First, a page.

Will have I “enough” to semi-retire in a few years? We’ll see. My goal remains the same. I’ve done our math. After no debt/debt is gone for good, I figure $50k per year in dividends/distributions from all accounts + some part-time work will be “enough”. We’re > 70% there with the dividend/distribution income today assuming no cuts come our way. Wildcard.

      I really don’t want to wait too long. Who knows what life has around the corner for us.

      Great perspective and thanks for sharing.
      Stay well.

      Reply
      1. I expect with governments and central banks increasing spending, we could see a meaningful jump in inflation and taxes. Taxes are my largest expense so I would recommend adding high inflation and higher taxes retirement planning scenarios into your income planning.

        Reply
        1. Colin, have you ever lived through dirt-low interest rates but high inflation? Seems odd it would occur but I’m not saying it won’t. I could see that too.

          I’m counting on my taxes being higher over time (almost a certainty) and real returns from my portfolio being 2-4%; so inflation could be at least 3-4% or it could be higher.

          This is where I believe a focus on dividends might help me, a bit, in that I can invest in companies that offer dividend increases (after COVID-19) settles in a few months/quarters and I have a bit of built-in inflation protection.

          Reply
          1. I believe we had interest rates below inflation rate in the 70s while I was at school and starting my career.

            It sparked the Silver and Gold markets to new highs and general stagflation.

          2. I was just a very young lad in the 70s. I recall the early 1980s had very high inflation and interest rates no? Definitely the latter. My parents still complain about it.

    2. Colin, I am so encouraged that you retired in a market crash year and are still retired. I just retired January 1st of this year and am struggling with how to minimize expenses (i.e. minimize the amount of $ I pull out of the market until it recovers). In some ways, the current world situation has helped by eliminating the all of my travel plans. I’m toying with the idea of going back to work on a short-term contract to buy some time until the market bounces back but not ultimately hoping that won’t be necessary. I do like the concept of FIWOOT but haven’t figured out what type of work I would engage in … and was really hoping to do some mindless globetrotting first.

      Reply
      1. We did the mindful globetrotting to all the continents. Travel prices were good after the gfc so perhaps there will be some great deals when there is a vaccine and people are still reluctant to travel. Fear of running short of money is not fun but I think most of us will be fine. Mark can help you with FIWOOT and staying on your path. Good luck.

        Reply
    3. Colin, I’m four months from retirement, and although we have a sizeable cash cushion + DB pension income (neither on their own is enough to meet our needs), I’ve been pondering the wisdom of leaving now. I’m for sure still going to do it, but you’re story reminds me of why I am. Many thanks. And also thanks Mark for your thoughts from the other side of the coin.

      Reply
      1. Bob: Retirement is a personal decision. Your comment that “neither on their own is enough to meet our needs” is concerning since it doesn’t sound like you are ready financially. Not sure why leaving now is a good idea unless there is a health risk in your workplace? Have you told your employer about retiring in 4 months? Don’t know your situation but sounds like you work for a large organization since you have a db pension. Is a downsizing program likely at your employer in the foreseeable future?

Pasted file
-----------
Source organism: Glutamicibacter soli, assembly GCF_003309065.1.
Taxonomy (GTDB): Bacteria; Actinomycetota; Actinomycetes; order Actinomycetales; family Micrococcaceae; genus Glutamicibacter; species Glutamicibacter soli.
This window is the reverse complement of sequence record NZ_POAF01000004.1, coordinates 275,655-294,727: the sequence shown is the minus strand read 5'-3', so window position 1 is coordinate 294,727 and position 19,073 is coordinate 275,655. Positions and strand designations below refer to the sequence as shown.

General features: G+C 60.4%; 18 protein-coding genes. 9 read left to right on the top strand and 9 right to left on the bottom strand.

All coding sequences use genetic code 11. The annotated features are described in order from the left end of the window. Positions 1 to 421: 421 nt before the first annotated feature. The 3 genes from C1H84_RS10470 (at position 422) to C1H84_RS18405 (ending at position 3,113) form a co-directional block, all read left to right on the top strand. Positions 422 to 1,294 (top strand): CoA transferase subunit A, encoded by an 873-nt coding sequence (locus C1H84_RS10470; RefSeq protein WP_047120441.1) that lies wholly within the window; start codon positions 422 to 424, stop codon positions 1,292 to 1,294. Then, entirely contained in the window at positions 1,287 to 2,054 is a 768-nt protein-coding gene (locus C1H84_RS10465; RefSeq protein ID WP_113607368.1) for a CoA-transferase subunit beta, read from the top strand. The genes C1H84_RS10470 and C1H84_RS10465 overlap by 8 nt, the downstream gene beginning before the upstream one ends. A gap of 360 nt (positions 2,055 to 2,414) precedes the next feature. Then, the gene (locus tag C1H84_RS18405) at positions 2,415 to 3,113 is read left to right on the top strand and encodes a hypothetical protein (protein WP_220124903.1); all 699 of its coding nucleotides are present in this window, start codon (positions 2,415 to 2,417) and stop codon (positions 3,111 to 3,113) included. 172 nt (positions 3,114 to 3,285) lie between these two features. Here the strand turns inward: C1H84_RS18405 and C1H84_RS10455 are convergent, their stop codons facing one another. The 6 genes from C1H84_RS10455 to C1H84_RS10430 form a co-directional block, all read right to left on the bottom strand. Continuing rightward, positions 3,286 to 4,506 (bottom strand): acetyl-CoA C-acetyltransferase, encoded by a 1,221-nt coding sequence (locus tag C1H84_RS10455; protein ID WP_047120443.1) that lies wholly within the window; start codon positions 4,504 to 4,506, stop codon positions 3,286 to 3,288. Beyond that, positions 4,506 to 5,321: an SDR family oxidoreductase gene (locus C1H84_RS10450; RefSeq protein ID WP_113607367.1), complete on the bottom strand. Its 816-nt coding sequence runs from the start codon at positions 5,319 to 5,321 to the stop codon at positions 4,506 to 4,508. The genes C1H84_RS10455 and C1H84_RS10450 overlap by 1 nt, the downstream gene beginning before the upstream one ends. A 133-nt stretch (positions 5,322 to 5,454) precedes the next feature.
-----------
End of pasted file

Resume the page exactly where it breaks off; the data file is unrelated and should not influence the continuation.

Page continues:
Reply
      2. I think retirement is very much a personal decision that has many emotions wrapped into it Bob. You can only make the best decision based on the best, available data at the time, while striving to mitigate any risks. I’m sure you’re thinking it all through…

        All the best, stay well.
        Mark

        Reply
  2. Hi Mark

    I think so many want to stop working because so many work situations over a long term are near unbearable to anyone not full convinced a career is a worthy life purpose. I think work needs to change, but I do not see market forces supporting a change for the better. More vacation, four day weeks bit more flexibility. Your FIWOOT concept certainly does allow you to create more flexibility.

    Secondly; I worked in IT, have you ever worked with a cohort over 60? Just trying to be honest here, I am over 50 and have less mental speed and stamina, I can’t imagine what I will like at 65. My work required constantly being “on”, connected agile, technical knowledge, Project Management, aware of the interoffice politics as well as the job requirements etc. etc. Not so sure I will be anywhere near as capable at 60 as I was at 40, and I am sure employers are acutely aware of that.

    I think we need to ask ourselves: as society has gotten so much wealthier and productive the past 50 years, why are we are thinking we must work longer? Where is all the wealth is flowing as it does not seem labour is getting its fair share of the bargain anymore.

    Side question: U.S. Dividend Appreciation Index ETF, VGG vs VIG (hedged to CAD): Being that CAD$ has been hammered. Would VIG and the hedge be beneficial assuming it CAD would appreciate against the US Dollar now? (Not sure I understand how the hedging works is my question)

    Reply
    1. Great comments BG. I had to smile when you included the words “agile” and more. I live that dream now 🙂

      I can’t wait for FIWOOT! I have a few years to go though…all good. But, I do believe I can have the best of both worlds in a few years that way.